Jaded at 18, Patrick Leigh Fermor embarked on a risk-filled life.

Jaded at 18, Patrick Leigh Fermor embarked on a risk-filled life. Photo: AP

BIOGRAPHER
By Artemis Cooper
Hodder & Stoughton, $49.99

DASHING good looks, a genius for friendship, and an ability to turn a lifetime of adventure into several collections of celebrated travellers' tales; Patrick Leigh Fermor's life seemed dusted with the gold of fable.

He kidnapped a German general during World War II; was a hero to the Cretans; and lived large portions of his life as a peripatetic but well-connected explorer in search of ancient customs and vanishing cultural habitats, weaving history, anthropology and poetry through stories of journeys to the Balkans, Greece, central Europe and the Caribbean. His publisher, the English firm of John Murray, had also published Byron 150 years earlier; the two were often compared, both for their Hellenic passions and their reckless courage and panache, or what the Greeks call ''leventeia''.

<p></p>

Heroic comparisons abound - he was once described as a cross between James Bond, Indiana Jones and Graham Greene - but, as Artemis Cooper shows in this excellent biography, the Anglo-Irish soldier-scholar also had shoes, if not feet, of clay. His famous charm and enthusiasm for partying also masked a lifelong battle with depression and a crippling propensity for procrastination when it came to his writing.

Paddy, as his friends called him, was born in 1915 to parents living in India (his father was a geologist) and was farmed out with a family in Northamptonshire until he was four. When they finally met, his parents and elder sister were strangers. A misfit at a succession of schools, which ended in expulsion, he dodged his parents' plans for him to join the army, spending his time in London in the company of hedonistic, hard-drinking Bright Young Things.

By the age of 18 he felt jaded and a failure, with vague plans of becoming a writer stalled by having nothing much to write about; the solution, which presented itself suddenly, was to walk from the Hook of Holland to Constantinople, and in December 1933, he set off, arriving more than a year later.

Initially sleeping rough or in cheap hostels, a couple of letters of introduction opened doors to a succession of schlosses; the aristocracy of central Europe, still living on their vast feudal estates, welcomed the scruffy but well-educated and ebullient stranger, who, in turn, was fascinated by their history, and the customs and languages of the countries he walked through. By the age of 20 Fermor had embarked on a serious love affair with 36-year-old Romanian princess Balasha Cantacuzene, and lived with her on the family estates and in Greece for almost five years until the outbreak of war.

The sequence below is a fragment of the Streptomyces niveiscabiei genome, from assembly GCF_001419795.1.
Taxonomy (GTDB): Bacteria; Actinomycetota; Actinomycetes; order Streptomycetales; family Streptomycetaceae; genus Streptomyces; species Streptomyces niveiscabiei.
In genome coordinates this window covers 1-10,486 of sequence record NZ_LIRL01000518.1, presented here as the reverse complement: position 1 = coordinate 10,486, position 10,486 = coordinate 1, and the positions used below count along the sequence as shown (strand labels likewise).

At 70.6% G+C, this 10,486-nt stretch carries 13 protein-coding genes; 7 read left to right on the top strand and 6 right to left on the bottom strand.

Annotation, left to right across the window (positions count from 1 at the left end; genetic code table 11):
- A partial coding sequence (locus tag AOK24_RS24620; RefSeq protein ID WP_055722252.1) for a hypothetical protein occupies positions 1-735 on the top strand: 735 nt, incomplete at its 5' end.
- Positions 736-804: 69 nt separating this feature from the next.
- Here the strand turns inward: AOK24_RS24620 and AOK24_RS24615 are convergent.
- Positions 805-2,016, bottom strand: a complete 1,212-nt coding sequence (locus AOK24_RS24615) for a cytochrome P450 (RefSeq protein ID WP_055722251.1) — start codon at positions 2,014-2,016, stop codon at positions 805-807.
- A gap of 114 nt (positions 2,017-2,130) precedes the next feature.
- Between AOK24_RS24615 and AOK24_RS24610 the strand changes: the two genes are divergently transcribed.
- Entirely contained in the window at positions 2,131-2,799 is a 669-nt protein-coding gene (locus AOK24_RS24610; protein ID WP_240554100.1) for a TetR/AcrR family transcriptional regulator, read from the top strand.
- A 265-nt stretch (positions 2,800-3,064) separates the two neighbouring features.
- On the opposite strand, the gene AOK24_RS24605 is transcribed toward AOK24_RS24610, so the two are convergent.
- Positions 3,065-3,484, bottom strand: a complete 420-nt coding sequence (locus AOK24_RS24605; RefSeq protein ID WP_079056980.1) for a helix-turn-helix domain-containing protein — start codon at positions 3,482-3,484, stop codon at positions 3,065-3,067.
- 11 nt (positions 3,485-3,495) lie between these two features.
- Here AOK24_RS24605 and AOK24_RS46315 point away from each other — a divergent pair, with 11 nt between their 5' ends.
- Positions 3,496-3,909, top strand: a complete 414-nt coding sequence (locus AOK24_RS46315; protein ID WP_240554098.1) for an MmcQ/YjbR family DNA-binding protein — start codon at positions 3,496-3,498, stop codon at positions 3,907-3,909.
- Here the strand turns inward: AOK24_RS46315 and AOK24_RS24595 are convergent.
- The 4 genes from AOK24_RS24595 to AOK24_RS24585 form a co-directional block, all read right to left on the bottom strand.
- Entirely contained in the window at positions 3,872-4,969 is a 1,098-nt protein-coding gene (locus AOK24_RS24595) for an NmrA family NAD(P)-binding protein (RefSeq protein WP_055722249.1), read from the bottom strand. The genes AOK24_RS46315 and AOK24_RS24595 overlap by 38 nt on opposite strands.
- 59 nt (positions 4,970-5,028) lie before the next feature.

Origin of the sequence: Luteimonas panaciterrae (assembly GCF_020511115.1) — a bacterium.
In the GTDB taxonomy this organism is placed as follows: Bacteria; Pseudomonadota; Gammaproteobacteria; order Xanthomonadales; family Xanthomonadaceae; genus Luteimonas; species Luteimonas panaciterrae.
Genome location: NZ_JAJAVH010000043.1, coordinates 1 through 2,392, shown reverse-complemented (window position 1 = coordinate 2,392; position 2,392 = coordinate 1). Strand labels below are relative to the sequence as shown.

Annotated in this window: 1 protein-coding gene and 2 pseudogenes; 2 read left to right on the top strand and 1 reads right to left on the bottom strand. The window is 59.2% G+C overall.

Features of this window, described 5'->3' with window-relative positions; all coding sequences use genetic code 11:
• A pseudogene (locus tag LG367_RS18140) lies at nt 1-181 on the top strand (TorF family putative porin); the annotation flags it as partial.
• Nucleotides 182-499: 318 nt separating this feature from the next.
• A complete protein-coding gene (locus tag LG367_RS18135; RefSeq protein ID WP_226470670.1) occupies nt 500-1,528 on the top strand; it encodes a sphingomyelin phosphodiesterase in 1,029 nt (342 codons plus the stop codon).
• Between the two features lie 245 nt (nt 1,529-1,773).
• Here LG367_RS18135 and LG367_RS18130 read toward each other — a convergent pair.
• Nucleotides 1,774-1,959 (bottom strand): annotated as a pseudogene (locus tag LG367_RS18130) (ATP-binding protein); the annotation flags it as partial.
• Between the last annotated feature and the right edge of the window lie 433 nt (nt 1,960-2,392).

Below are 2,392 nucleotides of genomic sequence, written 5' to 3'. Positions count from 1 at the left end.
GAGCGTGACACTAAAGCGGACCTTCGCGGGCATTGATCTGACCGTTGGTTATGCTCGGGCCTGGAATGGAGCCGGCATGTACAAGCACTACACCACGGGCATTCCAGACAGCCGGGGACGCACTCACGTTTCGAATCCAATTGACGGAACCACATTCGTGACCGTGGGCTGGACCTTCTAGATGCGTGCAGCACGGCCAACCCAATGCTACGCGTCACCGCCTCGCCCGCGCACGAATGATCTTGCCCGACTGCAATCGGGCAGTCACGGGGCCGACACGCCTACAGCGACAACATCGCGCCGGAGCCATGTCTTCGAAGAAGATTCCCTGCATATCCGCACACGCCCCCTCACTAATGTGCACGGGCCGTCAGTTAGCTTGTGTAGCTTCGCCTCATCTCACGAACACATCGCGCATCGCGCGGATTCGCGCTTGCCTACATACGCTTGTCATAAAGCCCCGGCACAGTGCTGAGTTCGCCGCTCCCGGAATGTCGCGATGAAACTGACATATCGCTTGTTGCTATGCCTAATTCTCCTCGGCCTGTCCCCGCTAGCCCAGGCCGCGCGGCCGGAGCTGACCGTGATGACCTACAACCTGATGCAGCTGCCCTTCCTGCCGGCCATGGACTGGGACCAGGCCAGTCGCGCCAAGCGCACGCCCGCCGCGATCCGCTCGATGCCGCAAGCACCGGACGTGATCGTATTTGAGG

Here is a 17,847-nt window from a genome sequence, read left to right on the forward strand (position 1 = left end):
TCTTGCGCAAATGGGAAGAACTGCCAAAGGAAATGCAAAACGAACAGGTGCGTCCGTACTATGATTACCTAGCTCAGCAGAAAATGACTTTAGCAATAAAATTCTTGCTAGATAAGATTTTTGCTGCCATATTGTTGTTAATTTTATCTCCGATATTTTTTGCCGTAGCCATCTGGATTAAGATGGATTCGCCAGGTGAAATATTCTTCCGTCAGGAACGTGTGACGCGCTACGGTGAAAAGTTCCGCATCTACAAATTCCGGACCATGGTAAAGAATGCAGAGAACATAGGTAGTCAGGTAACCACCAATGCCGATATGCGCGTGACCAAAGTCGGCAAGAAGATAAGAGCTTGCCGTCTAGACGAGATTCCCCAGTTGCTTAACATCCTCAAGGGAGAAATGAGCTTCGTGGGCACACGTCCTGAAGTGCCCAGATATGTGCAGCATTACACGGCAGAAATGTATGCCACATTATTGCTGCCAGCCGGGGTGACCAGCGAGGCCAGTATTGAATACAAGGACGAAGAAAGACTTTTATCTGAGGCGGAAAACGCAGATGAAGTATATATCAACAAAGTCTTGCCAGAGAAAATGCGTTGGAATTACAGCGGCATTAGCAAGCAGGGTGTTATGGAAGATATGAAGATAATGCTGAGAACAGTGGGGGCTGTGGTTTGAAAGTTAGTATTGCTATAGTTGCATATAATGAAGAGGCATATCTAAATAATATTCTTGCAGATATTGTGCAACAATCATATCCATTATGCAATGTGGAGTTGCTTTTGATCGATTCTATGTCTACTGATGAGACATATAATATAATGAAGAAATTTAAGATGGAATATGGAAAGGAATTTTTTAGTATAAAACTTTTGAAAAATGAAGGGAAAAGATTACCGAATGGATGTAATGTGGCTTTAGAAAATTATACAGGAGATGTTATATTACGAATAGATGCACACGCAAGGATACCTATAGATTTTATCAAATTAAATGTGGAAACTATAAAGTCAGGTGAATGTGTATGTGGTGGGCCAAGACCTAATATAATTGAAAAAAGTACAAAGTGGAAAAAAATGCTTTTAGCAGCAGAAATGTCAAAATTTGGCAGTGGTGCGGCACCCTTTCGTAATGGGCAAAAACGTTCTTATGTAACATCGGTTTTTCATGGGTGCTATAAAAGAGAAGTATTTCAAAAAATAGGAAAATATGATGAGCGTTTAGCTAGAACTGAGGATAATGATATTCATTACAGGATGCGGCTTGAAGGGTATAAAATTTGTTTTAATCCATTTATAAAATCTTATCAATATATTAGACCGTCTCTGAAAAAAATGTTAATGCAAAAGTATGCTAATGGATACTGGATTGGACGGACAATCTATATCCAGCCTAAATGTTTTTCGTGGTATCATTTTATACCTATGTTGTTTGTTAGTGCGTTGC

Eager to enlist, he ended up as one of a select group of Special Operations Executive (SOE) officers, thanks to his fluency in modern Greek, and spent two years working with the resistance in German-occupied Crete disguised as a shepherd.

The kidnapping of General Kreipe in 1944 was a piece of audacious, though carefully planned, bravado. They struck up a strange friendship when Kreipe, staring at the mountains, started quoting in Latin from an ode by the Roman poet Horace, a poem Fermor then completed. The exploit became a book written by his deputy, Billy Moss and later a film, Ill Met by Moonlight, starring Dirk Bogarde.

Fermor's ebullience and recklessness extended to his social life - Christmas lunch in Cairo, 1943, consisted of a turkey stuffed with Benzedrine - and when on leave he was rarely sober.

In Egypt he met Joan Rayner, who became his main partner and confidante, and eventually, 23 years later, his wife.

There were plenty of other women along the way, including a passionate affair with Ricki Soma, the ballet-dancer wife of film director John Huston; Somerset Maugham rather sourly described him as a middle-class gigolo for upper-class women.

Cooper, the granddaughter of Lady Diana Cooper, one of Fermor's great friends, is particularly good at re-creating the milieu of talented bon viveurs who formed his circle, including Cyril Connolly, Lawrence Durrell, John Betjeman, Nancy Mitford and, from a younger generation, travel writer Bruce Chatwin.

Partying and perfectionism made the production of his books agonisingly slow; eight years passed between his two works on Greece, Mani (1958) and Roumeli; and his account of travel in the Balkans, A Time of Gifts and Between the Woods and the Water, didn't appear until 1977 and 1986.

By then, the lives of those he had known there had changed utterly; when he finally saw Princess Balesha again in 1965, she was an impoverished, broken old woman living in a tiny attic. Throughout the years of hardship, she had kept the battered green notebook in which Paddy had written his youthful observations, and could finally return it to him.